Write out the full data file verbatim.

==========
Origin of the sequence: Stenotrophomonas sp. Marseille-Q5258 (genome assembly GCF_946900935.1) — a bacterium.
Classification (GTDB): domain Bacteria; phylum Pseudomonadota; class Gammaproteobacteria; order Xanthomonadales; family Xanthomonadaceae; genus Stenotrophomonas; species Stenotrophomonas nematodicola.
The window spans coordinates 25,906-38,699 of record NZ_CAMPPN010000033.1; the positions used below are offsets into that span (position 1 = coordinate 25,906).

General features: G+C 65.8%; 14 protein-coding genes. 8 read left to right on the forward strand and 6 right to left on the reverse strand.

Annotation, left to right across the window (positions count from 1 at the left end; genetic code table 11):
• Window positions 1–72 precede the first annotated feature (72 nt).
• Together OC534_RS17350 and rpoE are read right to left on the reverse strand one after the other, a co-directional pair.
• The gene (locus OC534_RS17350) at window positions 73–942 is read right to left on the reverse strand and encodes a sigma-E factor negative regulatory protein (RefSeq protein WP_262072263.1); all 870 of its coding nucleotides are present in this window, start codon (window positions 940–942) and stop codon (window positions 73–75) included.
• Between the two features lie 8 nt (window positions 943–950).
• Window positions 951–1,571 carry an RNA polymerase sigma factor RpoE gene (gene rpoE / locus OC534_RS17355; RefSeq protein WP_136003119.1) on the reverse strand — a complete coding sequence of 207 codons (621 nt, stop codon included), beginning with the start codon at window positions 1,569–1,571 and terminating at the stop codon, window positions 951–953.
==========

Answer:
Origin of the sequence: Stenotrophomonas sp. Marseille-Q5258 (genome assembly GCF_946900935.1) — a bacterium.
Classification (GTDB): domain Bacteria; phylum Pseudomonadota; class Gammaproteobacteria; order Xanthomonadales; family Xanthomonadaceae; genus Stenotrophomonas; species Stenotrophomonas nematodicola.
The window spans coordinates 25,906-38,699 of record NZ_CAMPPN010000033.1; the positions used below are offsets into that span (position 1 = coordinate 25,906).

General features: G+C 65.8%; 14 protein-coding genes. 8 read left to right on the forward strand and 6 right to left on the reverse strand.

Annotation, left to right across the window (positions count from 1 at the left end; genetic code table 11):
• Window positions 1–72 precede the first annotated feature (72 nt).
• Together OC534_RS17350 and rpoE are read right to left on the reverse strand one after the other, a co-directional pair.
• The gene (locus OC534_RS17350) at window positions 73–942 is read right to left on the reverse strand and encodes a sigma-E factor negative regulatory protein (RefSeq protein WP_262072263.1); all 870 of its coding nucleotides are present in this window, start codon (window positions 940–942) and stop codon (window positions 73–75) included.
• Between the two features lie 8 nt (window positions 943–950).
• Window positions 951–1,571 carry an RNA polymerase sigma factor RpoE gene (gene rpoE / locus OC534_RS17355; RefSeq protein WP_136003119.1) on the reverse strand — a complete coding sequence of 207 codons (621 nt, stop codon included), beginning with the start codon at window positions 1,569–1,571 and terminating at the stop codon, window positions 951–953.